How COVID-19 Affects Veins
As we have seen this year, the sudden onset of COVID-19 has hit our country hard. It has become a household name, and the whole world is continuing deal with its fallout. While we hear the term COVID-19 no matter where we go, we might not know what exactly it does to our bodies. COVID-19 is a respiratory virus that directly impacts our body in several ways. The well-known symptoms of COVID-19 currently include breathing difficulties, body aches, lethargy, high fever, and dry cough. However, COVID-19 also directly impacts our bodies in different ways outside of attacking our lungs. Our venous system can feel the repercussions of changes in the bodily very easily. Here is how COVID-19 can impact the veins in our body:
COVID-19 and Vein Related Symptoms
As stated, the most recognized symptoms of COVID-19 are the ones that directly impact our lungs. These symptoms are common all over the world. Secondary symptoms also reported for COVID-19 are kidney failure, heart issues, and possibly liver shutdown. Anytime our body experiences issues with the heart, there are possibilities it can impact our veins; this is also true for those with COVID-19. Individuals with COVID-19 have shown symptoms of deep vein thrombosis. These factors and symptoms bring out several different vein issues and have been shown to increase mortality rate.
Perhaps one of the biggest cases of COVID-19 in the media is diagnosis and treatment of Nick Cordero, an award-winning actor who contracted COVID-19 early on. Unfortunately, Mr. Cordero came down with severe symptoms of the virus and was quickly placed in the hospital. In order to treat him, he was placed in a medically induced coma. Mr. Cordero has spent months in the hospital lying motionless on his bed. Eventually, Mr. Cordero had his leg amputated due to vein related issues, among others. But why would this lengthy stay in the ICU cause vein issues that are so severe?
How Deep Vein Thrombosis Can Form
Understanding how deep vein thrombosis can form is critical for us to understand how it relates to COVID-19. This form of venous disease occurs whenever blood clots begin to form within our veins, typically found in the legs. The most common symptoms of deep vein thrombosis include swelling and pain. When left untreated, deep vein thrombosis can also lead to a pulmonary embolism. This occurs when that blood clot has broken off the vein and travels up the blood stream and lodges in the lungs. It can be potentially fatal if left untreated.
How someone develops deep vein thrombosis is always different but typically includes long periods of immobility and/or having a hereditary history of it. Deep vein thrombosis can also be the direct result of external injury to the limb or the result of surgery gone wrong. Individuals who have been diagnosed with COVID-19 and have been placed into the ICU can experience any of these common symptoms. Current numbers show that ICU patients have up to 15% higher chance during the COVID-19 health crisis to develop deep vein thrombosis than before. Make sure to take extra care if you have a hereditary history of deep vein thrombosis and are dealing with symptoms of COVID-19.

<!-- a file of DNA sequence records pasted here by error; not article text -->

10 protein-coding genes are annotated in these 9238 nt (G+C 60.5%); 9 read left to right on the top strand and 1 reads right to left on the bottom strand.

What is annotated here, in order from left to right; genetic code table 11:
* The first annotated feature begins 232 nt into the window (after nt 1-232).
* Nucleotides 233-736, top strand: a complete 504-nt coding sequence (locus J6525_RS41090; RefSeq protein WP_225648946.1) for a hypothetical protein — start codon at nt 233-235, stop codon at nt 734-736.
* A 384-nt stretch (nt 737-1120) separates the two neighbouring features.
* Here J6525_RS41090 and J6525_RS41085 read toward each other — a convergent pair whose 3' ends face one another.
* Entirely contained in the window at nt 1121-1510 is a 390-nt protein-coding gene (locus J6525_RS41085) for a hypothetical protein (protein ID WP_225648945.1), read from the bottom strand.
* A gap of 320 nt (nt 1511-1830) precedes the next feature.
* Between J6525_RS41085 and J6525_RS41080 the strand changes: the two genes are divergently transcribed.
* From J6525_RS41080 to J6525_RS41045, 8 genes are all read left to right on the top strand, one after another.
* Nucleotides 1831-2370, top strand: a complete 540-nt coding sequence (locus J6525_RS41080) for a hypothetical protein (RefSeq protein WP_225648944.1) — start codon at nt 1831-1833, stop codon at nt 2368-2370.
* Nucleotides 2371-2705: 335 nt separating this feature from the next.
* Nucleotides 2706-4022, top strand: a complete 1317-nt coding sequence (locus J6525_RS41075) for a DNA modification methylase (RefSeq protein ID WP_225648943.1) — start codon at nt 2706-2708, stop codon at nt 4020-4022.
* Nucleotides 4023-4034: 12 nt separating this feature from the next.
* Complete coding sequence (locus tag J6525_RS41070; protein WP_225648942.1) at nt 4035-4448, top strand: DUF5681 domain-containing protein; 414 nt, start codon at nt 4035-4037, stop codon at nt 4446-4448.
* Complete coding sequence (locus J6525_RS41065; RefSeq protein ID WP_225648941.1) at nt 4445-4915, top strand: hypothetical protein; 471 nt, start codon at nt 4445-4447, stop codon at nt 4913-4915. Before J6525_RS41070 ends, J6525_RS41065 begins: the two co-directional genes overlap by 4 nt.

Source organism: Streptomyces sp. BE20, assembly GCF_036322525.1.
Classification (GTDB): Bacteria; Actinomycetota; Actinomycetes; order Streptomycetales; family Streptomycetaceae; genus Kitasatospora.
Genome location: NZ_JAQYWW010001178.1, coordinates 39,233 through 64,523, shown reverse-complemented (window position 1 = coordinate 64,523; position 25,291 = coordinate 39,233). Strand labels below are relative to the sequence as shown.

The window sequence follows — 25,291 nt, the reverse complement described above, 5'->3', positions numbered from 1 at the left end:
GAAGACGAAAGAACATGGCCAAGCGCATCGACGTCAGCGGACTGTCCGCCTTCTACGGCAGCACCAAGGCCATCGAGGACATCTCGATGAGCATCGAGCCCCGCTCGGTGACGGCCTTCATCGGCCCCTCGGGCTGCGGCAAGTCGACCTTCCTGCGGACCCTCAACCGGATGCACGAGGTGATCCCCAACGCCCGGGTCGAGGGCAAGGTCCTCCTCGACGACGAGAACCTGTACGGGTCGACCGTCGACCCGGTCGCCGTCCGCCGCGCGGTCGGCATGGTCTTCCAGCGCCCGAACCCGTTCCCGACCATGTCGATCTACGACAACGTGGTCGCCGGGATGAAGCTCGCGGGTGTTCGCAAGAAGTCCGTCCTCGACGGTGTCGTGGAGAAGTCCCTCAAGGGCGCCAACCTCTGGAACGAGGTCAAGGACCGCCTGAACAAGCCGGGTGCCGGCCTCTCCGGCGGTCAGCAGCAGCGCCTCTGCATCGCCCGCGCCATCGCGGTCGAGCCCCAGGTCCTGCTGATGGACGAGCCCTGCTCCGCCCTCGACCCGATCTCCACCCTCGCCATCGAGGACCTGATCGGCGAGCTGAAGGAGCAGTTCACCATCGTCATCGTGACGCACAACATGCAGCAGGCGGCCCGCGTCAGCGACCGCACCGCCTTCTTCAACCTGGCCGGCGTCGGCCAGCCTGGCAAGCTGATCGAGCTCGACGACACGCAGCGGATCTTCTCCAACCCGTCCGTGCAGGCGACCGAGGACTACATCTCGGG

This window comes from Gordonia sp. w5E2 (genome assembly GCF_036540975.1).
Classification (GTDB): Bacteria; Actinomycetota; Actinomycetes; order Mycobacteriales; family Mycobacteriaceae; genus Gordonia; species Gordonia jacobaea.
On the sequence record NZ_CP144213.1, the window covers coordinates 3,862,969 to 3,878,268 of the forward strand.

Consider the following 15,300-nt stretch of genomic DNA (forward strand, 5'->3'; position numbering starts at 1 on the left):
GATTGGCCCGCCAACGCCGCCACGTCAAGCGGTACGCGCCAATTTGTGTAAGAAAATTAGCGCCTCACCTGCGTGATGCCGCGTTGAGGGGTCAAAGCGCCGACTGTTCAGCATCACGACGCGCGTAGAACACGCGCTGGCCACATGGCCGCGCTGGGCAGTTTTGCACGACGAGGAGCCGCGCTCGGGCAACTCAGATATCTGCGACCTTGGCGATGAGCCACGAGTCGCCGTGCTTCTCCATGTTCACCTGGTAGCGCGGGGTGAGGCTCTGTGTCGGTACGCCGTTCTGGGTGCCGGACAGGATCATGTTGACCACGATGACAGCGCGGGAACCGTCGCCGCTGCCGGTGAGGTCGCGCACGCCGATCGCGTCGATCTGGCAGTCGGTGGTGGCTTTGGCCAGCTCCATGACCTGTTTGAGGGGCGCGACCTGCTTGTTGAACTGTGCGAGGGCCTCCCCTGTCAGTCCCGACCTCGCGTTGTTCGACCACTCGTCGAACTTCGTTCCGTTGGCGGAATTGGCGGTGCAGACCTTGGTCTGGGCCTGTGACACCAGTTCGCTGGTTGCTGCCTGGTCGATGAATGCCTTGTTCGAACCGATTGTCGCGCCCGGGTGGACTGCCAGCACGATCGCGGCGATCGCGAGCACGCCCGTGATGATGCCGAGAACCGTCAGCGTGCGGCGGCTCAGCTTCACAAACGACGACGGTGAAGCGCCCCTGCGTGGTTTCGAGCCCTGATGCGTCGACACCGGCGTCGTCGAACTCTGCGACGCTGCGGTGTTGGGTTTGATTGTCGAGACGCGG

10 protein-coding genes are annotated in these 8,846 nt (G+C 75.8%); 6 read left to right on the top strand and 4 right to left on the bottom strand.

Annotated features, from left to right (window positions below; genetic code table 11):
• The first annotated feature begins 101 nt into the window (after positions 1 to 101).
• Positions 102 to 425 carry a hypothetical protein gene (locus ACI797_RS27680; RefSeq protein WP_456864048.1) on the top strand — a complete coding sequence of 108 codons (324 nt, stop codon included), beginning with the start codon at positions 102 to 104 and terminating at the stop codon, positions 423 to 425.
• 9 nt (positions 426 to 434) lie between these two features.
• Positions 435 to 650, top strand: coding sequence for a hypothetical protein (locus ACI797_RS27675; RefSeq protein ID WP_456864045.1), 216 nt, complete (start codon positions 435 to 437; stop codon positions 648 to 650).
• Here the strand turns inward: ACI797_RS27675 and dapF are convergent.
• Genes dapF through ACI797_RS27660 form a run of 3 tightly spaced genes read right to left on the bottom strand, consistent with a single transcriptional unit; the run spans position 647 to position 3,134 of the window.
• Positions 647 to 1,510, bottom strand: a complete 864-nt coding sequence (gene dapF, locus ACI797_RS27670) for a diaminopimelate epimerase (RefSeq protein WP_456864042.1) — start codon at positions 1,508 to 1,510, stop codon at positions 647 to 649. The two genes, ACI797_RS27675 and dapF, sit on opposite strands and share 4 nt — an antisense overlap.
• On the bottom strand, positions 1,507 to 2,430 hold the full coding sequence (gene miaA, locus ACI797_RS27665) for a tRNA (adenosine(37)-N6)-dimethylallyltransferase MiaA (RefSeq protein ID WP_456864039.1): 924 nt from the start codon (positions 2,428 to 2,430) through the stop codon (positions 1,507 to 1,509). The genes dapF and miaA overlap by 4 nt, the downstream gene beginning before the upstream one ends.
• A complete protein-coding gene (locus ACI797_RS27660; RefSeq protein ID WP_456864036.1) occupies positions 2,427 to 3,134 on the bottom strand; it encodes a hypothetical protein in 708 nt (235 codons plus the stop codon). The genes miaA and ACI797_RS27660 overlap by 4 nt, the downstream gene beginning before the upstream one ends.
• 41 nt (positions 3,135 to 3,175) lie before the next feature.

Connecting COVID-19 and Deep Vein Thrombosis
Long periods of immobility and external injury are just the start to how COVID-19 connects to developing deep vein thrombosis. Additionally, hospitals are starting to find that COVID-19 can directly impact our veins. Patients can develop a hyper inflammatory state of the veins. This will lead to eventual endothelial injury and possible cardiac arrest. Since the COVID-19 crisis started, little concern has been shown towards deep vein thrombosis. As more and more patients are being placed in the ICU, physicians are starting to see how it can greatly interfere with healthy vein function. The longer a patient remains on bed rest at home or in the ICU, the greater the chance they have for developing deep vein thrombosis. The American Society of Hematology have even created a new classification for patients with COVID-19. The new classification of COVID-19-associated coagulopathy helps doctors differentiate the recent increase of deep vein thrombosis for those with COVID-19.
Living with COVID-19 Around Us
As we become more familiar with COVID-19, hospitals are better able to treat it. Deep vein thrombosis is now being treated in hospitals through a variety of methods, including low molecular weight heparin. Make sure you remain aware of your surroundings and continue to follow all CDC recommendations when out in public. For all vein inquiries, make sure you schedule a free consultation with us today. We are continuing our virtual consultations along with in-person consultations to help you with any vein disease. Call today and set up your free consultation and get rid of your vein issues!